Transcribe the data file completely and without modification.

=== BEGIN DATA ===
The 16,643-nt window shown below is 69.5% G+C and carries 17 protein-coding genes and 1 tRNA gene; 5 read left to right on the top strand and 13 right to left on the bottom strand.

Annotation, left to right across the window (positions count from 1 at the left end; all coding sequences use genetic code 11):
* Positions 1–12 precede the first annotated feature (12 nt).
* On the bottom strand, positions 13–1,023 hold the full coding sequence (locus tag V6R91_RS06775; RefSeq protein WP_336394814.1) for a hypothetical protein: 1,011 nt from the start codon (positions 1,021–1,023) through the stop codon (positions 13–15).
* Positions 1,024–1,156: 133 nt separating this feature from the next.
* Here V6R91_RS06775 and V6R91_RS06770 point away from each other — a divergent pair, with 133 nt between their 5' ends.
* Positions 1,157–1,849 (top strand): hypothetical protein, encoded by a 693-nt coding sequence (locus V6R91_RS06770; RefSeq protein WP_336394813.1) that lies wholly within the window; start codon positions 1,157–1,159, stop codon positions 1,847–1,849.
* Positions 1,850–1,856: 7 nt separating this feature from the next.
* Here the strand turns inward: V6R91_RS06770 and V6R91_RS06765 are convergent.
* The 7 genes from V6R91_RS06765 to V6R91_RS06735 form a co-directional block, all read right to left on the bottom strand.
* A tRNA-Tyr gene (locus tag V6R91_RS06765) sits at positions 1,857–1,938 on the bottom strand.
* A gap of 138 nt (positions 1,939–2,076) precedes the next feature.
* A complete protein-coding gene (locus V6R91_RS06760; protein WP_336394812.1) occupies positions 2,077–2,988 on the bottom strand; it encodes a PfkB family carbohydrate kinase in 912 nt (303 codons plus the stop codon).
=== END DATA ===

The 16,643-nt window shown below is 69.5% G+C and carries 17 protein-coding genes and 1 tRNA gene; 5 read left to right on the top strand and 13 right to left on the bottom strand.

Annotation, left to right across the window (positions count from 1 at the left end; all coding sequences use genetic code 11):
* Positions 1–12 precede the first annotated feature (12 nt).
* On the bottom strand, positions 13–1,023 hold the full coding sequence (locus tag V6R91_RS06775; RefSeq protein WP_336394814.1) for a hypothetical protein: 1,011 nt from the start codon (positions 1,021–1,023) through the stop codon (positions 13–15).
* Positions 1,024–1,156: 133 nt separating this feature from the next.
* Here V6R91_RS06775 and V6R91_RS06770 point away from each other — a divergent pair, with 133 nt between their 5' ends.
* Positions 1,157–1,849 (top strand): hypothetical protein, encoded by a 693-nt coding sequence (locus V6R91_RS06770; RefSeq protein WP_336394813.1) that lies wholly within the window; start codon positions 1,157–1,159, stop codon positions 1,847–1,849.
* Positions 1,850–1,856: 7 nt separating this feature from the next.
* Here the strand turns inward: V6R91_RS06770 and V6R91_RS06765 are convergent.
* The 7 genes from V6R91_RS06765 to V6R91_RS06735 form a co-directional block, all read right to left on the bottom strand.
* A tRNA-Tyr gene (locus tag V6R91_RS06765) sits at positions 1,857–1,938 on the bottom strand.
* A gap of 138 nt (positions 1,939–2,076) precedes the next feature.
* A complete protein-coding gene (locus V6R91_RS06760; protein WP_336394812.1) occupies positions 2,077–2,988 on the bottom strand; it encodes a PfkB family carbohydrate kinase in 912 nt (303 codons plus the stop codon).